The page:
Saturday, December 20, 2008

The Endangered List (Case File #11)


Sharon Saxon (Teresa)
Fred Pinero (Antonio Sanchez)
Velia Martinez (Carmen Alvarado)
Anita Crystal (Rita Alvarado)
Ramiro Gomez Kemp (Robert Fernandez)
William Marcos (Jose Rodriguez)
Beryl Taylor (Mrs. Hernandez)
Mildred Rodesky (Marta)
Babette Sherrill (Ester)
Toni Camel (Dolores)
Joan Jacobs (Victoria)
Nora Alonzo (Emilia)
Tammy Simms (First Girl)
Michael DeBeausset (Englishman)
Mark Harris (Henchman)

Director: William Grefé
Writers: William Grefé and John Nicholas
Producers: Joseph Fink and Juan Hidalgo-Gato
Cinematography: Julio C. Chavez
Editor: Julio C. Chavez
Music: Al Jacobs

Released by Thunderbird International
Release date: December 1966
Aspect ratio: 1.85:1
90 minutes

[from the pressbook]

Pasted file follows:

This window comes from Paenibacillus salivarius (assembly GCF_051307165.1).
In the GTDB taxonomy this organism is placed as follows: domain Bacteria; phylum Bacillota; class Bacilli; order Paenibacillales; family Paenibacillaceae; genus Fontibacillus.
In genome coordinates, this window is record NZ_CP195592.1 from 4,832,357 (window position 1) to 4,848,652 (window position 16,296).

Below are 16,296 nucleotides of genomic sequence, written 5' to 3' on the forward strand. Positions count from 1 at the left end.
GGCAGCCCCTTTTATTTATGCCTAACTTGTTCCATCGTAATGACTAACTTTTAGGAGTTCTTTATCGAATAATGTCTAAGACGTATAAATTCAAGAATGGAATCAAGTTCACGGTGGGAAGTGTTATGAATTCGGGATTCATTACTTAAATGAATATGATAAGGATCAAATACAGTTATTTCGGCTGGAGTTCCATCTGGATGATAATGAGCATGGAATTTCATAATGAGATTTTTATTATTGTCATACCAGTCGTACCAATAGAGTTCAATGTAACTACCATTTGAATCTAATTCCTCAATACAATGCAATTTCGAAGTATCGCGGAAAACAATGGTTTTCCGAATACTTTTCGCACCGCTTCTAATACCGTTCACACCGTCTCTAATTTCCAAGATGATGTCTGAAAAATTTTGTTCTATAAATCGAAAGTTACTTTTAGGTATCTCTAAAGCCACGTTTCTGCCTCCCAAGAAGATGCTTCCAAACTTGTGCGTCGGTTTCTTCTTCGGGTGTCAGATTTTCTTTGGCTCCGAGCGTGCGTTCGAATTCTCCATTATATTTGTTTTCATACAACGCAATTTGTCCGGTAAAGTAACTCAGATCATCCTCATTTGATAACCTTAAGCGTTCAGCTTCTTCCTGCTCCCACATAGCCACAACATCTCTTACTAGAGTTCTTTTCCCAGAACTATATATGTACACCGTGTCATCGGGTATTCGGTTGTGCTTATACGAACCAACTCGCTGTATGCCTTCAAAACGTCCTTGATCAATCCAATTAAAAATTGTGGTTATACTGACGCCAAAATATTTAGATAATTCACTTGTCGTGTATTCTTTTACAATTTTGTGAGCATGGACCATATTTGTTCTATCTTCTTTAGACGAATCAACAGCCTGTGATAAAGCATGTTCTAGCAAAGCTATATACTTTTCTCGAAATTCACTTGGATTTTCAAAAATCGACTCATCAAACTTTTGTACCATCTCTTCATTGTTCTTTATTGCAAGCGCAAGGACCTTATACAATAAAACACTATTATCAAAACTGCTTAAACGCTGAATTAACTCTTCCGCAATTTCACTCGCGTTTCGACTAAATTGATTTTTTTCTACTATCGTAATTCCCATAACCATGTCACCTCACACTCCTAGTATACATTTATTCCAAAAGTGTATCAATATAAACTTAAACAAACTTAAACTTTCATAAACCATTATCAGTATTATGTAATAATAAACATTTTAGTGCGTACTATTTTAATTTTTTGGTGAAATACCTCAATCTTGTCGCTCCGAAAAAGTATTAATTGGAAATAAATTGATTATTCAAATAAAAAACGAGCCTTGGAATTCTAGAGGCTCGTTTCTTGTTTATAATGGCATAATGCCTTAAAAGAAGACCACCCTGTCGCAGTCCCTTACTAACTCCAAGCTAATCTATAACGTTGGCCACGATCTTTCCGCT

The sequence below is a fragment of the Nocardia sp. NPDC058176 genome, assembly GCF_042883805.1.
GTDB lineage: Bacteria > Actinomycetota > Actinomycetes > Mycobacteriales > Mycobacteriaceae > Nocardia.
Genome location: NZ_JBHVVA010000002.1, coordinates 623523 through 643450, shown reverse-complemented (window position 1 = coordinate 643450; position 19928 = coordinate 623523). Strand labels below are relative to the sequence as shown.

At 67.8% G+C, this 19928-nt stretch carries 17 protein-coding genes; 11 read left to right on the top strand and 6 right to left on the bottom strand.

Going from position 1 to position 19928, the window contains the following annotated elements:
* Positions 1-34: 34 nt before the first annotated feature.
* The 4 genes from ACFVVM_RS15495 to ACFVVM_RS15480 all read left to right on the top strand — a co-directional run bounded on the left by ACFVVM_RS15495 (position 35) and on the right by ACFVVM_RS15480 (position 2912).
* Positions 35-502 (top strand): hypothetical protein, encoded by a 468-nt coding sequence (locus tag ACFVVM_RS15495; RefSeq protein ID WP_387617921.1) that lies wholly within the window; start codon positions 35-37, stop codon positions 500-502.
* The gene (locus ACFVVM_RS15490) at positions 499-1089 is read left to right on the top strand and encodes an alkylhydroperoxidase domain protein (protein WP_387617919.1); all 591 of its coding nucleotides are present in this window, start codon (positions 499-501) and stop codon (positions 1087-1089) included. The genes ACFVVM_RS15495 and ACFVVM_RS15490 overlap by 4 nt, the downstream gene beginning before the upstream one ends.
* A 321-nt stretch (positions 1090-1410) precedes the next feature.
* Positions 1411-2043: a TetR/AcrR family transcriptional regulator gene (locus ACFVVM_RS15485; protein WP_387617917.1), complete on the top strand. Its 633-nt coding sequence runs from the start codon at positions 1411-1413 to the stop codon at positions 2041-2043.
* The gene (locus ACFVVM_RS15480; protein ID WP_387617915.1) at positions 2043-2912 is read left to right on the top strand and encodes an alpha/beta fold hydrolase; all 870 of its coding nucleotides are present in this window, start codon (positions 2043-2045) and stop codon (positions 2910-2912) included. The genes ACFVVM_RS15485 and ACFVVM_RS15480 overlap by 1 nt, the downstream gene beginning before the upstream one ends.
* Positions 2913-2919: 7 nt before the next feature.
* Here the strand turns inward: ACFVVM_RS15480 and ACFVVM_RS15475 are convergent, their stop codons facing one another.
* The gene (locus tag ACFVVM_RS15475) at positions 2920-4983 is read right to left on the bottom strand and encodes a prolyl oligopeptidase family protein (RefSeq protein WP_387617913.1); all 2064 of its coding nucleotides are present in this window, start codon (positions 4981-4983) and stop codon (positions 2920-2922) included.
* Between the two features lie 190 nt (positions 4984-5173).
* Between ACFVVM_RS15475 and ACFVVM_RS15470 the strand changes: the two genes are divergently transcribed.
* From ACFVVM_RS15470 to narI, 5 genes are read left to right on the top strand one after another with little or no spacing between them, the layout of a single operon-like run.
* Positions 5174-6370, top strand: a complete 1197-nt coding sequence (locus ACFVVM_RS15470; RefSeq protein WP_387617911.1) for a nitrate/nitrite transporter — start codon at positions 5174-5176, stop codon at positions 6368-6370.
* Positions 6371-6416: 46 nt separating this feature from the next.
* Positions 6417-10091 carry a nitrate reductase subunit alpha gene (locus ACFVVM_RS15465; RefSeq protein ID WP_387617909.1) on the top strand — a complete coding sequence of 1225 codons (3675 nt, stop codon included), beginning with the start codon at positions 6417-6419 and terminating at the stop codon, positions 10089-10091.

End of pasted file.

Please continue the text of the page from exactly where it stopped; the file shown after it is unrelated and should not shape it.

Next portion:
A thinly disguised treatment of a bizarre news story that made international headlines in 1964. The film is based on testimony given during the long trial of three sisters who operated a white slave ring throughout Mexico. They were charged with the deaths of more than thirty-five young girls. The enslaved women who numbered over two thousand ranging in age from fourteen to twenty-­five were subjected by the evil sisters to a tyranny of torture and depravity. Humiliated by the man she loves, Teresa (Sharon Saxon), young and romantic, leaves town to seek a new life in the city of Tijuana. Encouraged by a help wanted item in the morning newspaper, Teresa makes her way to a secluded hacienda at the edge of town. There she falls prey to the blandishments of Rita Alvarado (Anita Crystal). Believing herself employed as a domestic, she follows the manservant Jose (Bill Marcos) to a beautifully furnished room. Instead she discovers, soon afterward, that she is being held captive in the windowless room.During the days that follow, Teresa's spirit is broken. She is beaten and starved and eventually forced by Rita and Jose to accept the attentions of many men. Teresa is surprised one evening when among the visitors to her room one turns out to be the young man whom she had loved before coming to Tijuana, but whose indecent advances she had spurned. Antonio Sanchez (Fred Pinero) is a police officer now, and apparently corrupted by the powerful influence of the three sisters. There is a dramatic scene. Antonio is enraged to find the same innocent girl who had spurned him selling her favors in a bordello. Not wanting trouble with the police, Rita hurriedly packs Teresa off to "the barn," a lonely place in the country where sick, pregnant, and rebellious girls are emprisoned pending their sale to "girl buyers" who come from afar seeking new merchandise. Scourge of the place is Marta (Mildred Rodes), a sadistic, cigar-smoking tyrant. Along with the other girls, Teresa suffers daily privations and tortures. She meets Carmen Alvarado (Velia Martinez), who gives her stern warnings against trying to escape. Soon the time arrives when it is Teresa's turn to be "sold." Teresa and another girl are taken to the ranch house where Carmen exhibits them to a "girl buyer." While the man is inspecting them, the other girl cracks him over the head with an empty wine bottle. For this, the girls are whisked away. That night they are made to dig their own graves while Carmen watches. But the other girl makes her escape. She is run down with a truck, tossed in the open grave, and burned with gasoline. Teresa is returned to the barn. She is stripped and bound with barbed wire and left to die. The girls revolt. One of the guards is killed. Teresa makes her escape, but she is pursued by Carmen's chief executioner: After a long chase, she is caught in a swamp, turns in desperation and shoots the man. Teresa makes good her escape, reaches a small settlement. There she tells her story to the police. They immediately investigate. A fierce gun battle ensues. When Carmen's accomplices are slain, she escapes to the barn. She is overpowered by the girls, threatens then pleads with them, but is beaten to death before the police can reach her.